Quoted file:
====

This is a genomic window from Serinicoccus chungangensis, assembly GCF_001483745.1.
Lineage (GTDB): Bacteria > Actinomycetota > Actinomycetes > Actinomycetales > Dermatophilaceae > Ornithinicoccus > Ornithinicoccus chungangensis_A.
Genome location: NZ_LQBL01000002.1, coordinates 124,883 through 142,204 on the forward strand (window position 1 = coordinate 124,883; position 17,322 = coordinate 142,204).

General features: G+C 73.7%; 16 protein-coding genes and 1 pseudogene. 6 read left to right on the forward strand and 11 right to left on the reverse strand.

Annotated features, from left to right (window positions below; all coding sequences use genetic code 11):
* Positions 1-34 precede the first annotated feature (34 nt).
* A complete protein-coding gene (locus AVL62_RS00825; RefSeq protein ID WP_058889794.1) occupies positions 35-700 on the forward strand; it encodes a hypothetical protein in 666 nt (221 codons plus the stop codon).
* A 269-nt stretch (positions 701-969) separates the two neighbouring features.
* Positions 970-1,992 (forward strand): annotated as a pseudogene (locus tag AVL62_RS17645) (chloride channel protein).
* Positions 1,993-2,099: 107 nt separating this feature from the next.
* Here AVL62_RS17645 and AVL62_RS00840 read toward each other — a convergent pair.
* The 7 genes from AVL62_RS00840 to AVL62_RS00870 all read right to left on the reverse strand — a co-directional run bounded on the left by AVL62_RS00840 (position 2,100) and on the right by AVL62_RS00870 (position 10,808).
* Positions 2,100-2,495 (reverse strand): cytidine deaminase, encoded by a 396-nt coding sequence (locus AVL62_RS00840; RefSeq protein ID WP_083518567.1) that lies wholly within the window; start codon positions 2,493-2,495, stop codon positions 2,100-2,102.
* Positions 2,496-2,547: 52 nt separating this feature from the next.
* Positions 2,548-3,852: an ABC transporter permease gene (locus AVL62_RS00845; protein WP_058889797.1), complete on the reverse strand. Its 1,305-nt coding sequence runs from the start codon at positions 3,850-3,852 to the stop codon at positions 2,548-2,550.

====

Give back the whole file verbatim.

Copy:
This is a genomic window from Serinicoccus chungangensis, assembly GCF_001483745.1.
Lineage (GTDB): Bacteria > Actinomycetota > Actinomycetes > Actinomycetales > Dermatophilaceae > Ornithinicoccus > Ornithinicoccus chungangensis_A.
Genome location: NZ_LQBL01000002.1, coordinates 124,883 through 142,204 on the forward strand (window position 1 = coordinate 124,883; position 17,322 = coordinate 142,204).

General features: G+C 73.7%; 16 protein-coding genes and 1 pseudogene. 6 read left to right on the forward strand and 11 right to left on the reverse strand.

Annotated features, from left to right (window positions below; all coding sequences use genetic code 11):
* Positions 1-34 precede the first annotated feature (34 nt).
* A complete protein-coding gene (locus AVL62_RS00825; RefSeq protein ID WP_058889794.1) occupies positions 35-700 on the forward strand; it encodes a hypothetical protein in 666 nt (221 codons plus the stop codon).
* A 269-nt stretch (positions 701-969) separates the two neighbouring features.
* Positions 970-1,992 (forward strand): annotated as a pseudogene (locus tag AVL62_RS17645) (chloride channel protein).
* Positions 1,993-2,099: 107 nt separating this feature from the next.
* Here AVL62_RS17645 and AVL62_RS00840 read toward each other — a convergent pair.
* The 7 genes from AVL62_RS00840 to AVL62_RS00870 all read right to left on the reverse strand — a co-directional run bounded on the left by AVL62_RS00840 (position 2,100) and on the right by AVL62_RS00870 (position 10,808).
* Positions 2,100-2,495 (reverse strand): cytidine deaminase, encoded by a 396-nt coding sequence (locus AVL62_RS00840; RefSeq protein ID WP_083518567.1) that lies wholly within the window; start codon positions 2,493-2,495, stop codon positions 2,100-2,102.
* Positions 2,496-2,547: 52 nt separating this feature from the next.
* Positions 2,548-3,852: an ABC transporter permease gene (locus AVL62_RS00845; protein WP_058889797.1), complete on the reverse strand. Its 1,305-nt coding sequence runs from the start codon at positions 3,850-3,852 to the stop codon at positions 2,548-2,550.